If you have never seen the planets or had trouble finding stars you may want to give this a try. No star maps, you just need to find the Moon. The best times to look are 30 minutes after sunset or when the Moon in is the morning sky about an hour before sunrise.
This month (Mar. 2012) the Moon will pass by the planets Jupiter, Saturn, Mars, and Venus. The bright stars to see are Aldebaran, Rigel, Betelgeuse, Sirius, Procyon, Pollux, Castor, Capella, Spica, Regulus, and Antares. We say hello to the constellation Sagittarius and good by to the constellation Pisces. This is set up for Aurora, Colorado. Things will be slightly different depending on your location, but will still work for finding the planets and bright stars.
Observe 30 to 60 minutes after sunset look south to find the Moon
On Mar 1 the Moon is in the constellation Taurus the bull which is above the constellation of Orion the hunter. Look for the red giant star Betelgeuse below and to the left of the Moon. Further down directly below the Moon is Rigel a spectacular blue giant star. Both stars are in Orion. Betelgeuse is 135,000 times brighter than our Sun and Rigel is 85,000 times brighter than our Sun.
On Mar 2 the Moon has move to the constellation of Gemini, the twins. Directly below the Moon low on the horizon is Sirius in the constellation Canis Major, the big dog. It’s the brightest star in the sky.
On Mar 3 the Moon is still in to the constellation Gemini. The two somewhat bright stars above the Moon are Pollux (lower) and Castor (upper) the Gemini twins. Below the Moon is the bright star Procyon in Canis Minor, the little dog.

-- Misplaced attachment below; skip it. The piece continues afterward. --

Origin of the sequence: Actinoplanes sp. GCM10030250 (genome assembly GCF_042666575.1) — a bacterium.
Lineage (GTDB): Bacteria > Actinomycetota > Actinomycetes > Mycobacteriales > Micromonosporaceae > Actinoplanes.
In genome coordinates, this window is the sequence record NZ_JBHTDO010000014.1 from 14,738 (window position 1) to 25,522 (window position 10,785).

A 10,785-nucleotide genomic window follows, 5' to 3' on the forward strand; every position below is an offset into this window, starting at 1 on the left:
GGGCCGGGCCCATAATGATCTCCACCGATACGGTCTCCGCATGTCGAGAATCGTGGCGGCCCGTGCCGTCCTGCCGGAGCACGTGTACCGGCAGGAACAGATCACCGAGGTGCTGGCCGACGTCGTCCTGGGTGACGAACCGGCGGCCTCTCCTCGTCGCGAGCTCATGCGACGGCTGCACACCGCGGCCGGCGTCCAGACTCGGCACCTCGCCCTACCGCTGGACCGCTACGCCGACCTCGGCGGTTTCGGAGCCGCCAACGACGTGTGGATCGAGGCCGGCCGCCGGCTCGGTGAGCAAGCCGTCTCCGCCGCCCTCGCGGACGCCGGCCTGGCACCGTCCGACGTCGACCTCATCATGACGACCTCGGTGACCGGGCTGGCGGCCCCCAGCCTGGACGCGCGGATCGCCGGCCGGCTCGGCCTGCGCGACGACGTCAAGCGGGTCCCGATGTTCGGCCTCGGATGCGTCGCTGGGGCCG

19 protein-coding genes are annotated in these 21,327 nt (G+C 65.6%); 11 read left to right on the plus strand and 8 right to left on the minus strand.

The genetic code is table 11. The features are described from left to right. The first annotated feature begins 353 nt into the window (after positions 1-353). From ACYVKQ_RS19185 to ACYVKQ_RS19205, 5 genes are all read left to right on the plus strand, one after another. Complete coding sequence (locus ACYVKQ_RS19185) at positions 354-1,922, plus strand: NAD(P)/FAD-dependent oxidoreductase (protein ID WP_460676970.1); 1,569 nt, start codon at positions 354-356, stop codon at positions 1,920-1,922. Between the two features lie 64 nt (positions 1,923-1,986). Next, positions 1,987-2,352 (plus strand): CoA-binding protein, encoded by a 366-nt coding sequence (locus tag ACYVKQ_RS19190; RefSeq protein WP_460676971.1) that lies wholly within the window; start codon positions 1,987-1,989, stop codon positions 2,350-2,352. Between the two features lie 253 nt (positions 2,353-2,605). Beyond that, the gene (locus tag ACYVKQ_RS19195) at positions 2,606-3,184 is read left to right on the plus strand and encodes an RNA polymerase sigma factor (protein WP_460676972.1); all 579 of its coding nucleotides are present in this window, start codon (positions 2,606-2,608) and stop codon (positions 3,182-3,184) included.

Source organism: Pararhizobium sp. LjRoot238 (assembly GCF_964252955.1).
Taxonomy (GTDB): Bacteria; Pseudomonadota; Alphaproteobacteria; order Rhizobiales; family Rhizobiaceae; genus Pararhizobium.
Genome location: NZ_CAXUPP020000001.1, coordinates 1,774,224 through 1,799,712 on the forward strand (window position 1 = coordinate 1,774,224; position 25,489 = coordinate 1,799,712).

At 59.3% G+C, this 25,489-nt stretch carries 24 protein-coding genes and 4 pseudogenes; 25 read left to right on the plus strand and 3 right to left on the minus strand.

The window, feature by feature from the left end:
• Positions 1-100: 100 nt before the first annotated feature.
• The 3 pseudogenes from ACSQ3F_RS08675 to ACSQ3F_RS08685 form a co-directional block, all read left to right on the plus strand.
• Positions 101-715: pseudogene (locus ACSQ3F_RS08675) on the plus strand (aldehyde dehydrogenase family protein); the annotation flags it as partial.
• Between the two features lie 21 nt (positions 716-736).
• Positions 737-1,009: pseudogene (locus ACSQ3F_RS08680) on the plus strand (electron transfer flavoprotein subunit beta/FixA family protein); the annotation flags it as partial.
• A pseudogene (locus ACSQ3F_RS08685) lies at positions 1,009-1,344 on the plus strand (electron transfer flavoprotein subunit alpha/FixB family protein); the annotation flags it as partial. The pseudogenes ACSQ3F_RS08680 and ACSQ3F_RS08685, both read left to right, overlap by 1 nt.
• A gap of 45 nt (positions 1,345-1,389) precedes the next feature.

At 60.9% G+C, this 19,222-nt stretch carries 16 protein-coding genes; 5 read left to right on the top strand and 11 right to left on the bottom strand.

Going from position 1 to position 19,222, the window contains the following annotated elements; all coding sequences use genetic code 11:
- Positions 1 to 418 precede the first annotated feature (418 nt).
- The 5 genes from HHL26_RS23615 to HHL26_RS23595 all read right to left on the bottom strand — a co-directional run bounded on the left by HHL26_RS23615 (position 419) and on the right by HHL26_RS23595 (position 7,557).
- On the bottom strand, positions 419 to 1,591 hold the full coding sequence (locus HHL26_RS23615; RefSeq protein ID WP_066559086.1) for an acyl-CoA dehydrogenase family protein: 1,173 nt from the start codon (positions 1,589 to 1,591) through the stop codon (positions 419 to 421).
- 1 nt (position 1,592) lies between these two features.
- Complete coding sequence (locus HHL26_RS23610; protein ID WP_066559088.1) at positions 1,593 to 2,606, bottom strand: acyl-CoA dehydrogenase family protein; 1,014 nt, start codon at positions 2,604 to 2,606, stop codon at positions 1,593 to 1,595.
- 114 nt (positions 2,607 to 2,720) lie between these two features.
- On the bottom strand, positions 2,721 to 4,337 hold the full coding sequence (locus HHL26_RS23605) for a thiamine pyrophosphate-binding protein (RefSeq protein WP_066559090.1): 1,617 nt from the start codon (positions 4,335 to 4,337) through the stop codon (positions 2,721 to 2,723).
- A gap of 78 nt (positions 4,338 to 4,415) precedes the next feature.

On Mar 4 and 5 the Moon is in the constellation Cancer, the crab. There are no bright stars in Cancer.
On Mar 6 the Moon will be slightly below and the right of the star Regulus, the king star, in the constellation Leo the lion. Regulus may be difficult to see in the glare of the near full Moon. The very bright star to the left and below the Moon is the planet Mars. Mars comes close to the Earth every two years (called opposition). Right now Mars is at its brightest (closest) for the next two years.
On Mar 7 the still in the constellation if Leo, the Moon slides next to Mars. This would be an excellent time to take a picture of a full moon and Mars rising in the east.
On Mar 8 the Moon will be full at 2:41 AM MDT for Aurora, CO. Even though the Moon looks full for three days, technically the Moon is full for only a moment in time. Mars is above the Moon, and above Mars and to the right is Regulus. The full moon marks the transition of the Moon moving from the evening sky to the morning sky. For more information on this month’s full Moon including names you can go here.
Start observing 60 minutes before sunrise
OnMar 8 in the morning the full moon can be seen setting over the mountains. Start watching around 5:00 AM MST and note the Sun rising (6: 21 AM MST for Aurora, CO) as the Moon sets (6:07 AM MST for Aurora, CO). Mars is to the right of and above the Moon.
OnMar 9 you can watch a near full moon set again over the mountains. You will need to start a 5:15 AM MST again. Moonset is at 6:40 AM MST, Sunrise at 6:20 AM.